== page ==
Upskilling Dictionary: Marketing
By Meghan Capper, Sukhpreet Chana, Misha Manani and Joe Pilbrow
Marketing is about getting books out into the world and in the hands of readers. It involves creating content on social media, digital advertising and partnerships in the lead-up to publication. The department is tactical and logistical but also requires imagination – great for someone who is creative and good with figures. This is the third article in our dictionary series. We hope this helps you to understand the terminology used in the sector and builds your commercial awareness. You can use them in your interviews and applications, but don’t overdo them!
A+ content: A function on Amazon that provides space for marketing to display images, review quotes and text to promote books. It can also be used to compare other titles. Look at Monica Heisey’s Really Good Actually for a great example.
Analytics: The process of looking at the data returned by your marketing campaign (e.g. retweets, sign-ups, click-throughs), identifying the trends and developing actionable solutions to improve the campaign’s efficacy.
Campaigns: The implementation of steps to promote your ideas through different mediums such as print-outs and the media to increase outreach and engagement.
Cover reveal: A common form of social media marketing posted with the publication date to create anticipation. It is important to look at the engagement (below).
Customer Relationship Management (CRM): A software program that allows a publisher to keep track of their interactions with existing and potential customers, including email conversations, phone calls and social media activity.
Digital marketing: This is using online technology programmes and social media to create a buzz around the books and publishers.
Email marketing: It is important to build relationships with the public, so publishers email a weekly/monthly e-newsletter to subscribers created by marketing. This has the latest news, upcoming books and exciting deals.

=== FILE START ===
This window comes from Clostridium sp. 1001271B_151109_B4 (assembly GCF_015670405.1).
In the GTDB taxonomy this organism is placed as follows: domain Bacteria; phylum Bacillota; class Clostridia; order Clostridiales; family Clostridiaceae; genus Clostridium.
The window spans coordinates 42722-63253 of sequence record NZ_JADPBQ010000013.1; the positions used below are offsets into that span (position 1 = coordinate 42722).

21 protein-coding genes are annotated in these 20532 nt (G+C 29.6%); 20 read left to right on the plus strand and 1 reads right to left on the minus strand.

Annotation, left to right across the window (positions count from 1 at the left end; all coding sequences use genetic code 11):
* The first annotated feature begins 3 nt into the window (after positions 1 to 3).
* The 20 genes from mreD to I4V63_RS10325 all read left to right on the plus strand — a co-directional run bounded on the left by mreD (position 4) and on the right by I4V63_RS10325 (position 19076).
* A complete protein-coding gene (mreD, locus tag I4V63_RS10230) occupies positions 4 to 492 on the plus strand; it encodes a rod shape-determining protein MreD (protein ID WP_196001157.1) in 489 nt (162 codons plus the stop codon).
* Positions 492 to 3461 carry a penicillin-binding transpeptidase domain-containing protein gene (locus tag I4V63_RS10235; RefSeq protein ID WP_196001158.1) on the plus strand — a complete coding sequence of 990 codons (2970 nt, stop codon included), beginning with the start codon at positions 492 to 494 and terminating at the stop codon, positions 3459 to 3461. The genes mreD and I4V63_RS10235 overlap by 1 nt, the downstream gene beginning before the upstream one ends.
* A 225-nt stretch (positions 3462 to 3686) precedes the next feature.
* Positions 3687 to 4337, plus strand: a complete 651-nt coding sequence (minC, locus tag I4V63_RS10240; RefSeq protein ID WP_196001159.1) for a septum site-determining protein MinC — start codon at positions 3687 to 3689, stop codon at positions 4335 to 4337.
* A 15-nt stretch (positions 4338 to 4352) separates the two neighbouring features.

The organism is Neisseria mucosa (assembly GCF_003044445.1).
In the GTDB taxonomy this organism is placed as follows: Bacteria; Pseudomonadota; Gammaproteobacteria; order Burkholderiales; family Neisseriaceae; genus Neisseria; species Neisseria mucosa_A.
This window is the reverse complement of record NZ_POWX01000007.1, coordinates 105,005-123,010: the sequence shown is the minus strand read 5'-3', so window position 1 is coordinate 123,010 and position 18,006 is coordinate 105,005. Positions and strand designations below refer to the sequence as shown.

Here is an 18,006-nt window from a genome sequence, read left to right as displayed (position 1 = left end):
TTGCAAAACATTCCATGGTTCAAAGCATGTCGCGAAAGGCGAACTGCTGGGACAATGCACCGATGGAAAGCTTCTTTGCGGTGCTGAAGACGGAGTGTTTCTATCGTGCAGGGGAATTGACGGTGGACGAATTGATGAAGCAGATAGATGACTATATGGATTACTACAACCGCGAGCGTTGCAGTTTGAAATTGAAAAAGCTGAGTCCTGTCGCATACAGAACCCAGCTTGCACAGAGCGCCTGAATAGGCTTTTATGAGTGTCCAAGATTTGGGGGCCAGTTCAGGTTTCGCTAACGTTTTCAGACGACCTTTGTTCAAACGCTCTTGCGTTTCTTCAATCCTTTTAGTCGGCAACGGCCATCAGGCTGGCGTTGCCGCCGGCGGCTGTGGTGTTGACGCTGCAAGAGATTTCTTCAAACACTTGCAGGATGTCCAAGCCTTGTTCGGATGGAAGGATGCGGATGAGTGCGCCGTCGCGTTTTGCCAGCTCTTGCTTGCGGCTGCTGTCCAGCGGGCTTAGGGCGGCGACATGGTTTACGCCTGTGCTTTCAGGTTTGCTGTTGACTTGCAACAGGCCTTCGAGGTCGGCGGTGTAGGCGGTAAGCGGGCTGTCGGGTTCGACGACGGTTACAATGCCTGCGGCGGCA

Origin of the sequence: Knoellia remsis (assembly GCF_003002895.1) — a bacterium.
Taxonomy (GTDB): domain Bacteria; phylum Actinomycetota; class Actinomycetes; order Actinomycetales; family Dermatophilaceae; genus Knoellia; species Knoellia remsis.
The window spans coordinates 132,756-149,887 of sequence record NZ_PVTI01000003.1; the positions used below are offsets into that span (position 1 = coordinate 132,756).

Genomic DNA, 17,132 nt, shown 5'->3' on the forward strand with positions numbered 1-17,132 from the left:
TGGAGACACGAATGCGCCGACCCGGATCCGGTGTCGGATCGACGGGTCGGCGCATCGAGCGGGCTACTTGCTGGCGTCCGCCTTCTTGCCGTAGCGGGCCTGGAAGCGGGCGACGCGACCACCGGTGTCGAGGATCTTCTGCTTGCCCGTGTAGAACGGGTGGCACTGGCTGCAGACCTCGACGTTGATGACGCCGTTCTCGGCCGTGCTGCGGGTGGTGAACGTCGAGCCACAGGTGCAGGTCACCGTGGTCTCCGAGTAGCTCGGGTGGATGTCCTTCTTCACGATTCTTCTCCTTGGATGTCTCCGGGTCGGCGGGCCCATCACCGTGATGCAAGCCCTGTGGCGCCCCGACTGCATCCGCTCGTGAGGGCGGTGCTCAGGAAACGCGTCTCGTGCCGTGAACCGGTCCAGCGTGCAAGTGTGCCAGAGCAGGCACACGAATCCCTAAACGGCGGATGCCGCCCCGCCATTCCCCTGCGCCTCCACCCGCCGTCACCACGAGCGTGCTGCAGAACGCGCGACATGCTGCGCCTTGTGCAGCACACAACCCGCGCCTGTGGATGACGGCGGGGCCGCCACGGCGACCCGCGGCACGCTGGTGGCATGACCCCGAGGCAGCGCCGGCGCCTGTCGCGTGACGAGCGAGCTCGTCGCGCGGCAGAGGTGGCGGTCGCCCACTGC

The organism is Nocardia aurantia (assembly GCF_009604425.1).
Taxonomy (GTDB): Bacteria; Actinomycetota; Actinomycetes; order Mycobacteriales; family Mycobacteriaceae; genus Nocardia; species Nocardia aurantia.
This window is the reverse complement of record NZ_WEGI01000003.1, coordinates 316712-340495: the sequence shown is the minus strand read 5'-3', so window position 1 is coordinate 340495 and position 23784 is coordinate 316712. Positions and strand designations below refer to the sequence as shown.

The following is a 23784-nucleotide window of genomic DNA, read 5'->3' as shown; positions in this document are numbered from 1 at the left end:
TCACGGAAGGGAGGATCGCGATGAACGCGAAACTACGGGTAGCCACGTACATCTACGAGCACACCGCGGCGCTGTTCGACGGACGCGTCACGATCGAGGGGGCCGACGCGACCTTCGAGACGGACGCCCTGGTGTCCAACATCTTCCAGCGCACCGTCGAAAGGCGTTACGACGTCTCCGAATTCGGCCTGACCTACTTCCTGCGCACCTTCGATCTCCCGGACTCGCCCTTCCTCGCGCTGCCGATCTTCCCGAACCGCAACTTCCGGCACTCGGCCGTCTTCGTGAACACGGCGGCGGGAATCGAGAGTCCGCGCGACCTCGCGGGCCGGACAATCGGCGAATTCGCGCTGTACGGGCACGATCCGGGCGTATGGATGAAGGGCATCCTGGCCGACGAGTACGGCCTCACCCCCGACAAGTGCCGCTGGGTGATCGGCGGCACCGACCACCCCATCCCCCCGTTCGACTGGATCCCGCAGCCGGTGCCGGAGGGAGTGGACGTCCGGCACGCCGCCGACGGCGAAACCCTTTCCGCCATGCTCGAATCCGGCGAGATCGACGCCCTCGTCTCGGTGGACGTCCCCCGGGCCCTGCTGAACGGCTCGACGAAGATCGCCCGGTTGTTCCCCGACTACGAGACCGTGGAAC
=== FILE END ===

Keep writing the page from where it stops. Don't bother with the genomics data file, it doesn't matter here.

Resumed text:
Engagement: A useful metric in social media marketing which summarises the amount of interaction with a post or campaign. This can include likes, clicks and comments, which helps a publisher gauge its success.
Industry advertising: Publishing news platforms where you can advertise upcoming books. The Bookseller’s Buyers Guide – released for the summer and autumn seasons – lists thousands of upcoming titles, from seasonal highlights to bestseller predictions by industry experts. NetGalley allows publishers to promote digital review copies ahead of publication to book advocates and professionals.
Influencer outreach: These campaigns involve sending a proof or copy to a group of Bookstagrammers and BookTokers with the task to create an announcement video/post or a creative brief related to the book. This helps to spread the word.
Multi-channel campaign: Making use of several distribution and promotional methods to achieve a single campaign goal. For example, this approach could combine social media, print ads, emails and shop front displays in one campaign.
Out-of-Home advertising (OOH): Unlike social media advertising on phones, this refers to outdoor forms such as billboards and posters at train stations. Key examples include Leicester Square and Piccadilly Circus in London and Times Square in New York City.
Partnerships: Marketers reach out to brands, charities and organisations to collaborate on campaigns, linking the book to social causes and aligning it with their partner’s ethos. This can maximise the reach and place the book in a wider society.
Pay Per Click (PPC): When a fee is paid each time the user clicks on an ad that has been used for marketing purposes.
Point of Sale (POS): Any tangible materials used to increase sales and immediately engage consumers to promote a book. This could be window clings, badges, postcards and bookmarks – all of which you might see on display at a bookshop!
Position meeting: After the book is acquired, this meeting is held to discuss how to best present it to readers.
Proofs: These are the preliminary versions of books that are printed before the full print run and used for final proofreading and editing. These are sent to reviewers and journalists to generate buzz before the publication date.
Search Engine Optimisation (SEO): Using keywords to increase the discoverability and traffic of content/books. Publishers write a list of words on a system connected to the title that attempts to understand what consumers type in the search engine.
Social media: A primary source for creating content, advertising books and launching campaigns that helps deliver and expand on the platform's awareness towards your audience. This includes Instagram, TikTok, Twitter and Facebook.
Super-lead: A publisher’s top marketing campaign for a book, which is predicted to gain the most interest, reviews and attention. For this reason, it will usually be the campaign with the highest level of investment.
Tagline/shoutline: A short and snappy line sometimes on the cover, used to pitch a book and grab the attention of consumers, booksellers and publishing professionals.
Thank you for reading Issue Seventy! Join us again for Issue Seventy-One, where we will cover Upskilling Tips: Publishing in Wales.